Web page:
Down and Dirty
The new Land Rover Discovery Sport leaves its competitors stuck in the mud
The inconvenient truth about Australia’s love affair with SUVs? Despite their rugged looks, most are utterly incapable of a bush escapade on anything rougher than a well-graded dirt road.
Happily, the Land Rover Discover Sport is a standout exception. Replacing the Freelander, the new Land Rover is larger and more family-friendly than the stylish but smaller Range Rover Evoque. Uniquely in this segment you have the option (for $1990) of a third row of seats, though these are best reserved for primary-schoolers, even with the second row slid forward. As ever in life, the front row’s where you want to be, the Discovery Sport’s stylish cabin presenting a mix of clean lines and luxurious appointments. The dash is tasteful combination of aluminium and leather; the large, high-resolution infotainment screen is intuitive to use; and the circular gear selector knob rises to greet you (a gift from sibling brand Jaguar) each time you start up. Also present is the switchgear for Land Rover’s Terrain Response system, which allows this car to scrabble up, down and over muddy, rutted tracks that nothing else in this class could handle. Its 212-millimetre clearance, while good, means serious rock-hopping is out of the question, but if that was your aim, you’d have bought its Discovery big brother instead.
Under the bonnet of the SD4 model tested is the Jaguar-Land Rover family’s venerable 2.2L diesel. While it emits a louder chatter at idle than the latest diesel engines, it’s reasonably frugal (a combined consumption figure of 6.3L/100km), has plenty of shove and works seamlessly with the car’s nine-speed auto. Canny prospective buyers should be mindful that the company’s new Ingenium 2.0L diesel – which has just debuted in the Jaguar XE – is marginally more powerful and significantly more frugal, and will doubtlessly find its way into the Disco Sport come midlife makeover time.
Inevitably, the Discovery Sport will spend most of its time on tarmac, doing shopping duty or ferrying kids to weekend sport. Nice to report then, that it feels remarkably car-like on the road, exhibiting little of the top-heaviness that afflicts some in this market. Given that, it’s the perfect option for a city-based family that occasionally likes to go seriously bush. At $59,000 (MLRP) for the model tested, you pay for the badge and the off-road pedigree, but come the weekend, as you park by that eucalypt-ringed waterhole, there won’t be another compact SUV in sight.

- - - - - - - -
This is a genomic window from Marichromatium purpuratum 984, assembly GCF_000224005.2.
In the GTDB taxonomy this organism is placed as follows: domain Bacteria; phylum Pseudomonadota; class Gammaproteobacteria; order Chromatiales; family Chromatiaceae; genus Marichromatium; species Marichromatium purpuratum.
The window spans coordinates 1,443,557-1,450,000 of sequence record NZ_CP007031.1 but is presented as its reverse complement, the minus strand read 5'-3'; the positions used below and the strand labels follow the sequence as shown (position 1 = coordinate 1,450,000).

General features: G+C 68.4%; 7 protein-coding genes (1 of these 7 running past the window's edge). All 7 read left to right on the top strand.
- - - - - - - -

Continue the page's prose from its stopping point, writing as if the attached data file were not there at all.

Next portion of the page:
BMW 3 Series
You gotta love competition. A few years back, the list of options when buying a prestige German compact exec sedan was longer than Wagner’s Ring Cycle. Nowadays, partly thanks to comprehensively equipped offerings from “lesser” Asian brands and premium competitors like Lexus and the new Jaguar XE, your basic C-Class, A4 or 3 Series comes loaded with features, while prices have held steady or dropped.
Case in point: BMW’s facelifted new 3 Series (or LCI as they like to call it; see “Nip and Tuck”) now comes standard across the range with a rear-view camera, lane departure warning, LED headlights, Surround View with Top and Side View (which gives a virtual perspective from above or the side for tight parking manoeuvres), ConnectedDrive (which automatically puts an emergency call in to a BMW centre in the event of a serious accident), and head-up display (which projects all key information onto the windscreen in the driver’s range of vision). Even BMW’s schmick adaptive suspension system, which automatically adjusts the car’s dampers to optimise ride and handling, and lets you choose between Sport, Comfort and Eco Pro driving modes, is fitted to all but the entry-level 318i.
Only trainspotters will detect the subtle changes to the 3 Series’ handsome exterior, but underneath lies improved suspension and a new range of more powerful, more efficient engines. At launch, MH tested the top-spec 2.0L petrol in the 330i and the new six-cylinder in the 340i, as well as the diesel 320d. Each impressed, as did the car’s impeccably balanced handling, which was sharper on the 19-inch rims of the two petrol cars, though with some trade off in ride quality. Our real-world pick, though, is the 320d shod in 18-inch rims, whose combination of silky ride, hushed interior and effortless power makes it an ideal daily driver with the ability to tear up the tarmac on weekends.
The 3 Series starts from $54,990 (MLRP) for the 318i, through to $89,900 for the 340i.
Nip and Tuck
The lifespan of a new car varies, but generally they remain on sale for 7-8 years. Midway though this period, manufacturers give the car an update to stimulate buyer interest. Often, the changes are largely cosmetic, but sometimes, as with the new 3 Series, significant mechanical improvements can be introduced. This process is known variously as “facelift”, “midlife makeover” or, in BMW’s case, “LCI” which – reaffirming the auto industry’s love of laboured three-letter acronyms – stands for Life Cycle Impulse.
MH Tip: unless you’re a hard-wired early adopter, it’s usually best to wait for the second, improved iteration, both in terms of bang for your buck and improved resale value.